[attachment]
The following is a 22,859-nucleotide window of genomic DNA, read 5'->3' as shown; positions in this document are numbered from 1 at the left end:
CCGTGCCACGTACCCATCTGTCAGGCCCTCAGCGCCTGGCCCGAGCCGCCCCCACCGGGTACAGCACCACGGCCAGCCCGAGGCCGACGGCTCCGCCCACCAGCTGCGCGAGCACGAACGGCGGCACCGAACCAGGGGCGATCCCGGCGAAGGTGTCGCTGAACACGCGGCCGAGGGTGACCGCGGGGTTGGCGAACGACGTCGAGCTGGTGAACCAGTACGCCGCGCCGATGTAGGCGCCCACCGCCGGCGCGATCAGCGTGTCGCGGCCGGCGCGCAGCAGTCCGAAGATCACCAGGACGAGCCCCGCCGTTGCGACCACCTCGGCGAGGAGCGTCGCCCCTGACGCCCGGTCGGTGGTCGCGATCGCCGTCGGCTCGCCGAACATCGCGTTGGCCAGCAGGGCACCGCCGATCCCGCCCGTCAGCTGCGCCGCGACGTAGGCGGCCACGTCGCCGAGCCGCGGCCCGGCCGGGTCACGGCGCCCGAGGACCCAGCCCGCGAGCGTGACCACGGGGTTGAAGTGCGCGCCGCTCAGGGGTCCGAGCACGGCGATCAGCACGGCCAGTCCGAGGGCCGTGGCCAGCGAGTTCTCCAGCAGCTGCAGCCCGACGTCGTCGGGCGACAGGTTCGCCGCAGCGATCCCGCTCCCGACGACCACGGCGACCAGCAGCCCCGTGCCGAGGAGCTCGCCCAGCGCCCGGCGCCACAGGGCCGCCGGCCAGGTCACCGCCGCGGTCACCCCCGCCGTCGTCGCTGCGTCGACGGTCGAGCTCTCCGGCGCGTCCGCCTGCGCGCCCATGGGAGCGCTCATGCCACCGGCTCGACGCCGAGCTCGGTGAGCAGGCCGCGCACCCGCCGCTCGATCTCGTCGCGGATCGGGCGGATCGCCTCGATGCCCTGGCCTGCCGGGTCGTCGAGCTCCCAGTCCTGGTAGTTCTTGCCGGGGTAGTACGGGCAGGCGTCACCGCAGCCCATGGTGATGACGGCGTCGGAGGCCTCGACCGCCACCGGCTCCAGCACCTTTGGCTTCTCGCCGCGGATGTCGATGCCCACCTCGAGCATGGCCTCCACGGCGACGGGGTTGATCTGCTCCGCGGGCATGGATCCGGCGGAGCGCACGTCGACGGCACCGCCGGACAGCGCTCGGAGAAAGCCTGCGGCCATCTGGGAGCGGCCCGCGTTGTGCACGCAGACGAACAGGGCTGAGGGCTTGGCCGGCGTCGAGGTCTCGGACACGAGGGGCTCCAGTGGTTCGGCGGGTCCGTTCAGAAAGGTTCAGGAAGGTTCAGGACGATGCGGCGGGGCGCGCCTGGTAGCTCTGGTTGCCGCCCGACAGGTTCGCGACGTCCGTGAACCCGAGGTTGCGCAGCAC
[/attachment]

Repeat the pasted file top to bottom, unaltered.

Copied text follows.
The following is a 22,859-nucleotide window of genomic DNA, read 5'->3' as shown; positions in this document are numbered from 1 at the left end:
CCGTGCCACGTACCCATCTGTCAGGCCCTCAGCGCCTGGCCCGAGCCGCCCCCACCGGGTACAGCACCACGGCCAGCCCGAGGCCGACGGCTCCGCCCACCAGCTGCGCGAGCACGAACGGCGGCACCGAACCAGGGGCGATCCCGGCGAAGGTGTCGCTGAACACGCGGCCGAGGGTGACCGCGGGGTTGGCGAACGACGTCGAGCTGGTGAACCAGTACGCCGCGCCGATGTAGGCGCCCACCGCCGGCGCGATCAGCGTGTCGCGGCCGGCGCGCAGCAGTCCGAAGATCACCAGGACGAGCCCCGCCGTTGCGACCACCTCGGCGAGGAGCGTCGCCCCTGACGCCCGGTCGGTGGTCGCGATCGCCGTCGGCTCGCCGAACATCGCGTTGGCCAGCAGGGCACCGCCGATCCCGCCCGTCAGCTGCGCCGCGACGTAGGCGGCCACGTCGCCGAGCCGCGGCCCGGCCGGGTCACGGCGCCCGAGGACCCAGCCCGCGAGCGTGACCACGGGGTTGAAGTGCGCGCCGCTCAGGGGTCCGAGCACGGCGATCAGCACGGCCAGTCCGAGGGCCGTGGCCAGCGAGTTCTCCAGCAGCTGCAGCCCGACGTCGTCGGGCGACAGGTTCGCCGCAGCGATCCCGCTCCCGACGACCACGGCGACCAGCAGCCCCGTGCCGAGGAGCTCGCCCAGCGCCCGGCGCCACAGGGCCGCCGGCCAGGTCACCGCCGCGGTCACCCCCGCCGTCGTCGCTGCGTCGACGGTCGAGCTCTCCGGCGCGTCCGCCTGCGCGCCCATGGGAGCGCTCATGCCACCGGCTCGACGCCGAGCTCGGTGAGCAGGCCGCGCACCCGCCGCTCGATCTCGTCGCGGATCGGGCGGATCGCCTCGATGCCCTGGCCTGCCGGGTCGTCGAGCTCCCAGTCCTGGTAGTTCTTGCCGGGGTAGTACGGGCAGGCGTCACCGCAGCCCATGGTGATGACGGCGTCGGAGGCCTCGACCGCCACCGGCTCCAGCACCTTTGGCTTCTCGCCGCGGATGTCGATGCCCACCTCGAGCATGGCCTCCACGGCGACGGGGTTGATCTGCTCCGCGGGCATGGATCCGGCGGAGCGCACGTCGACGGCACCGCCGGACAGCGCTCGGAGAAAGCCTGCGGCCATCTGGGAGCGGCCCGCGTTGTGCACGCAGACGAACAGGGCTGAGGGCTTGGCCGGCGTCGAGGTCTCGGACACGAGGGGCTCCAGTGGTTCGGCGGGTCCGTTCAGAAAGGTTCAGGAAGGTTCAGGACGATGCGGCGGGGCGCGCCTGGTAGCTCTGGTTGCCGCCCGACAGGTTCGCGACGTCCGTGAACCCGAGGTTGCGCAGCAC